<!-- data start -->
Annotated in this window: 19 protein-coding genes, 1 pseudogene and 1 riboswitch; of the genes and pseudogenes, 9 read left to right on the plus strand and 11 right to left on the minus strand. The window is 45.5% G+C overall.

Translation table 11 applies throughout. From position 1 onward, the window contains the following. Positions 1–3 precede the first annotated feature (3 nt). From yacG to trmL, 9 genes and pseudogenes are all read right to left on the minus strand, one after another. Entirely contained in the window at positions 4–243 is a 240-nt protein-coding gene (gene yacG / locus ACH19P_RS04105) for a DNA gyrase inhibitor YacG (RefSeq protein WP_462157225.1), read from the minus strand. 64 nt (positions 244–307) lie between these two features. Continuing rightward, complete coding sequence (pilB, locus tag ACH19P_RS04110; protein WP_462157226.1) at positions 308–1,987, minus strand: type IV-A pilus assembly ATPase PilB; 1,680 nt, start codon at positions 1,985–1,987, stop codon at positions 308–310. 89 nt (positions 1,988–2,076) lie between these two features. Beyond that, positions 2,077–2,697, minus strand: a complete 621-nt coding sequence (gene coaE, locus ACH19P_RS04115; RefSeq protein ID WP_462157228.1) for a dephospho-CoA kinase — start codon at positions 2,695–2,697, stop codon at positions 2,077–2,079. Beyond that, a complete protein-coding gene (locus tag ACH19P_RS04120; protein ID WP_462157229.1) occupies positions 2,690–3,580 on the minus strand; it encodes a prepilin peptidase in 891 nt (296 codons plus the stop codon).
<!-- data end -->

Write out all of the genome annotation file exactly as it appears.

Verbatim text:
Annotated in this window: 19 protein-coding genes, 1 pseudogene and 1 riboswitch; of the genes and pseudogenes, 9 read left to right on the plus strand and 11 right to left on the minus strand. The window is 45.5% G+C overall.

Translation table 11 applies throughout. From position 1 onward, the window contains the following. Positions 1–3 precede the first annotated feature (3 nt). From yacG to trmL, 9 genes and pseudogenes are all read right to left on the minus strand, one after another. Entirely contained in the window at positions 4–243 is a 240-nt protein-coding gene (gene yacG / locus ACH19P_RS04105) for a DNA gyrase inhibitor YacG (RefSeq protein WP_462157225.1), read from the minus strand. 64 nt (positions 244–307) lie between these two features. Continuing rightward, complete coding sequence (pilB, locus tag ACH19P_RS04110; protein WP_462157226.1) at positions 308–1,987, minus strand: type IV-A pilus assembly ATPase PilB; 1,680 nt, start codon at positions 1,985–1,987, stop codon at positions 308–310. 89 nt (positions 1,988–2,076) lie between these two features. Beyond that, positions 2,077–2,697, minus strand: a complete 621-nt coding sequence (gene coaE, locus ACH19P_RS04115; RefSeq protein ID WP_462157228.1) for a dephospho-CoA kinase — start codon at positions 2,695–2,697, stop codon at positions 2,077–2,079. Beyond that, a complete protein-coding gene (locus tag ACH19P_RS04120; protein ID WP_462157229.1) occupies positions 2,690–3,580 on the minus strand; it encodes a prepilin peptidase in 891 nt (296 codons plus the stop codon).